7. Metabolomic profiling reveals potential markers and bioprocesses altered in bladder cancer progression.

    PubMed

    Putluri, Nagireddy; Shojaie, Ali; Vasu, Vihas T; Vareed, Shaiju K; Nalluri, Srilatha; Putluri, Vasanta; Thangjam, Gagan Singh; Panzitt, Katrin; Tallman, Christopher T; Butler, Charles; Sana, Theodore R; Fischer, Steven M; Sica, Gabriel; Brat, Daniel J; Shi, Huidong; Palapattu, Ganesh S; Lotan, Yair; Weizer, Alon Z; Terris, Martha K; Shariat, Shahrokh F; Michailidis, George; Sreekumar, Arun

    2011-12-15

    Although alterations in xenobiotic metabolism are considered causal in the development of bladder cancer, the precise mechanisms involved are poorly understood. In this study, we used high-throughput mass spectrometry to measure over 2,000 compounds in 58 clinical specimens, identifying 35 metabolites which exhibited significant changes in bladder cancer. This metabolic signature distinguished both normal and benign bladder from bladder cancer. Exploratory analyses of this metabolomic signature in urine showed promise in distinguishing bladder cancer from controls and also nonmuscle from muscle-invasive bladder cancer. Subsequent enrichment-based bioprocess mapping revealed alterations in phase I/II metabolism and suggested a possible role for DNA methylation in perturbing xenobiotic metabolism in bladder cancer. In particular, we validated tumor-associated hypermethylation in the cytochrome P450 1A1 (CYP1A1) and cytochrome P450 1B1 (CYP1B1) promoters of bladder cancer tissues by bisulfite sequence analysis and methylation-specific PCR and also by in vitro treatment of T-24 bladder cancer cell line with the DNA demethylating agent 5-aza-2'-deoxycytidine. Furthermore, we showed that expression of CYP1A1 and CYP1B1 was reduced significantly in an independent cohort of bladder cancer specimens compared with matched benign adjacent tissues. In summary, our findings identified candidate diagnostic and prognostic markers and highlighted mechanisms associated with the silencing of xenobiotic metabolism. The metabolomic signature we describe offers potential as a urinary biomarker for early detection and staging of bladder cancer, highlighting the utility of evaluating metabolomic profiles of cancer to gain insights into bioprocesses perturbed during tumor development and progression.

  8. Bereaved family members' perspectives on suffering among older rural cancer patients in palliative home nursing care: A qualitative study.

    PubMed

    Devik, S A; Hellzen, O; Enmarker, I

    2016-11-17

    Little is known about experiences with receiving home nursing care when old, living in a rural area, and suffering from end-stage cancer. The aim of this study was thus to investigate bereaved family members' perceptions of suffering by their older relatives when receiving palliative home nursing care. Qualitative semi-structured interviews were conducted with 10 family members, in Norway during autumn 2015, and directed content analysis guided by Katie Eriksson's theoretical framework on human suffering was performed upon the data. The two main categories identified reflected expressions of both suffering and well-being. Expressions of suffering were related to illness, to care and to life and supported the theory. Expressions of well-being were related to other people (e.g. familiar people and nurses), to home and to activity. The results indicate a need to review and possibly expand the perspective of what should motivate care. Nursing and palliative care that become purely disease and symptom-focused may end up with giving up and divert the attention to social and cultural factors that may contribute to well-being when cure is not the goal.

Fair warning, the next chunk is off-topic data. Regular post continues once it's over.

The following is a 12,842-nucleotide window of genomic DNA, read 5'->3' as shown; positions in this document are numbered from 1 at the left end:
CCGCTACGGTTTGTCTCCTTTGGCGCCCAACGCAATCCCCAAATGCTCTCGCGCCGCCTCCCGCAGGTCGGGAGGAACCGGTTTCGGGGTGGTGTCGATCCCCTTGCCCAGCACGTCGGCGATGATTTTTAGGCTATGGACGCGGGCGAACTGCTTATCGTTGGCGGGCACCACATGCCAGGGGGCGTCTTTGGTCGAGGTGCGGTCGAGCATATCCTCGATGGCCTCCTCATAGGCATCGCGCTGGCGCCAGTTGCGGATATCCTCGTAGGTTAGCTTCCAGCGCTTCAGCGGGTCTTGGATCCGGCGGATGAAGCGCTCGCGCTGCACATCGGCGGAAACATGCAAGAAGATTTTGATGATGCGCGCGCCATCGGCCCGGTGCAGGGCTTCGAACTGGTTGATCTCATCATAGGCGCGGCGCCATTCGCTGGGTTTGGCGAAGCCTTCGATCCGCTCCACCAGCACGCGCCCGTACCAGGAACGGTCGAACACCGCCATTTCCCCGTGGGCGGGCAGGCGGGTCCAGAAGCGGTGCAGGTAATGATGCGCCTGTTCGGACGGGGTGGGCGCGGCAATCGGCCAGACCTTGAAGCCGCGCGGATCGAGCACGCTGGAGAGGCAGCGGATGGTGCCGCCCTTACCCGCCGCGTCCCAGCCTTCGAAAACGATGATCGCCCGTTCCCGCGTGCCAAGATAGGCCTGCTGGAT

9. Addressing Methodological Challenges in Large Communication Datasets: Collecting and Coding Longitudinal Interactions in Home Hospice Cancer Care

    PubMed Central

    Reblin, Maija; Clayton, Margaret F; John, Kevin K; Ellington, Lee

    2015-01-01

    In this paper, we present strategies for collecting and coding a large longitudinal communication dataset collected across multiple sites, consisting of over 2000 hours of digital audio recordings from approximately 300 families. We describe our methods within the context of implementing a large-scale study of communication during cancer home hospice nurse visits, but this procedure could be adapted to communication datasets across a wide variety of settings. This research is the first study designed to capture home hospice nurse-caregiver communication, a highly understudied location and type of communication event. We present a detailed example protocol encompassing data collection in the home environment, large-scale, multi-site secure data management, the development of theoretically-based communication coding, and strategies for preventing coder drift and ensuring reliability of analyses. Although each of these challenges have the potential to undermine the utility of the data, reliability between coders is often the only issue consistently reported and addressed in the literature. Overall, our approach demonstrates rigor and provides a “how-to” example for managing large, digitally-recorded data sets from collection through analysis. These strategies can inform other large-scale health communication research. PMID:26580414

  10. Tolerability profile of bevacizumab in metastatic colorectal cancer: about a Medical Department experience

    PubMed Central

    Khmamouche, Mohamed Reda; Mahfoud, Tarik; Bazine, Aziz; Tanz, Rachid; Ichou, Mohamed; Errihani, Hassan

    2016-01-01